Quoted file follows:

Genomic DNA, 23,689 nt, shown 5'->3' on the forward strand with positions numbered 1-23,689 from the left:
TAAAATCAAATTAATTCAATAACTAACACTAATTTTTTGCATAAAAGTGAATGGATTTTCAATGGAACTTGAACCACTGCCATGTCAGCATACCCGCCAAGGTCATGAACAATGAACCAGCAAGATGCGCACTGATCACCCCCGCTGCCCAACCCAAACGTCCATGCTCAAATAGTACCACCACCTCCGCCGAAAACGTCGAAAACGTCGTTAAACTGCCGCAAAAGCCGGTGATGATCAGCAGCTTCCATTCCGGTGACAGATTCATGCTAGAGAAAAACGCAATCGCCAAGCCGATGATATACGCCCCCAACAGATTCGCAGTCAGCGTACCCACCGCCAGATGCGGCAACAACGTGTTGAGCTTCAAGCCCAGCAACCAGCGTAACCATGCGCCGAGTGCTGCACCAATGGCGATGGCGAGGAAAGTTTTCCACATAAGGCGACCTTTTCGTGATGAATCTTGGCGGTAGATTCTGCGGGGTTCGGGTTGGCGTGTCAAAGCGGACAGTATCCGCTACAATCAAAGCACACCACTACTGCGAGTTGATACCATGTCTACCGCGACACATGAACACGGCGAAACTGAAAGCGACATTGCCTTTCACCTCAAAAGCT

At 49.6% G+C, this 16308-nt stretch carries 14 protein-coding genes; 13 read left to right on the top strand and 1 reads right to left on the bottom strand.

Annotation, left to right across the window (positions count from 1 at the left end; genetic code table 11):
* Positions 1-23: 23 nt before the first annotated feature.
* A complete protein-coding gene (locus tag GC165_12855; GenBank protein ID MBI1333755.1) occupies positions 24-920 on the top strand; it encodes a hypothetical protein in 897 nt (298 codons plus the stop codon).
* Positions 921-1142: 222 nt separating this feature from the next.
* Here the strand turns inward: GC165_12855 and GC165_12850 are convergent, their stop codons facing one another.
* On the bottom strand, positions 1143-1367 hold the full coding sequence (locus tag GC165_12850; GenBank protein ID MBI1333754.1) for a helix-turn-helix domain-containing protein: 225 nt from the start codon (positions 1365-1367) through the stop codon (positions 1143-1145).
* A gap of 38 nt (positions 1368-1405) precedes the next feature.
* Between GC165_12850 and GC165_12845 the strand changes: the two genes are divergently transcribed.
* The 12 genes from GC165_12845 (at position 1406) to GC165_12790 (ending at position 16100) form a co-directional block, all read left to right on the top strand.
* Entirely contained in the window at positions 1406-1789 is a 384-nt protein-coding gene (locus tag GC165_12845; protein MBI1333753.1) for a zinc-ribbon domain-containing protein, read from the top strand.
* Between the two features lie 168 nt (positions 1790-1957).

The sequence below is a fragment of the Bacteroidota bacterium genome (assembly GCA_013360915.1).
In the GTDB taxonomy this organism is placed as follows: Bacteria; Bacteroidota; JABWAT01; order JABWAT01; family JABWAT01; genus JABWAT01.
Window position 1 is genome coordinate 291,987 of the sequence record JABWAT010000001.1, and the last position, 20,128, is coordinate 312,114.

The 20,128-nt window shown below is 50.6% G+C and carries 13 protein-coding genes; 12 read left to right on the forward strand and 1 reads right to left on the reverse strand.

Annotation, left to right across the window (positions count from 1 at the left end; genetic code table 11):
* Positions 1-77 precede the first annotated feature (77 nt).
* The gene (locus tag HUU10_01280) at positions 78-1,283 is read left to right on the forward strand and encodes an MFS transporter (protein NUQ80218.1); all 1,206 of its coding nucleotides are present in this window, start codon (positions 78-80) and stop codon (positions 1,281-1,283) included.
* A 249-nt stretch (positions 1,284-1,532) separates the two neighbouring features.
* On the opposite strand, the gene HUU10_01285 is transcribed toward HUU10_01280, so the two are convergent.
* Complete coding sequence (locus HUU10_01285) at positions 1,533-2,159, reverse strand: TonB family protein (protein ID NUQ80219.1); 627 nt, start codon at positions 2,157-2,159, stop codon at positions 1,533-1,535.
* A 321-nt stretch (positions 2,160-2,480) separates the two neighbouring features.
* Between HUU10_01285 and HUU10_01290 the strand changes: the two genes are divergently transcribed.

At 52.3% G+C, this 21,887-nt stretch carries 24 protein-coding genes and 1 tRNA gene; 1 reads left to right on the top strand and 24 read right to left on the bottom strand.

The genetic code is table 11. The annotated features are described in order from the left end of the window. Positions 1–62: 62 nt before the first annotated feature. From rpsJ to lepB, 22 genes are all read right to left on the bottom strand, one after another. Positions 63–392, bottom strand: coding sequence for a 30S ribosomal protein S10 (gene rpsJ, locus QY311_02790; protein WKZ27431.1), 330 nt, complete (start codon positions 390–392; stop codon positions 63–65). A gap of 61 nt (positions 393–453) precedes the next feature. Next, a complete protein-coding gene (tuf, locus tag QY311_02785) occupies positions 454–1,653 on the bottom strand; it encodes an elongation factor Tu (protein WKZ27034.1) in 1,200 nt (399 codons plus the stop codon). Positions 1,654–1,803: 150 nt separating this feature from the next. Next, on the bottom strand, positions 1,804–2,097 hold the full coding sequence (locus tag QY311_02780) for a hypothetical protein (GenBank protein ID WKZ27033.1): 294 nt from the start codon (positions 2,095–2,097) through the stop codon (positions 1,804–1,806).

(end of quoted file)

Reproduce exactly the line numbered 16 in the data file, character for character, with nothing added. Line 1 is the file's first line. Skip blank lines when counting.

In the GTDB taxonomy this organism is placed as follows: Bacteria; Bacteroidota; JABWAT01; order JABWAT01; family JABWAT01; genus JABWAT01.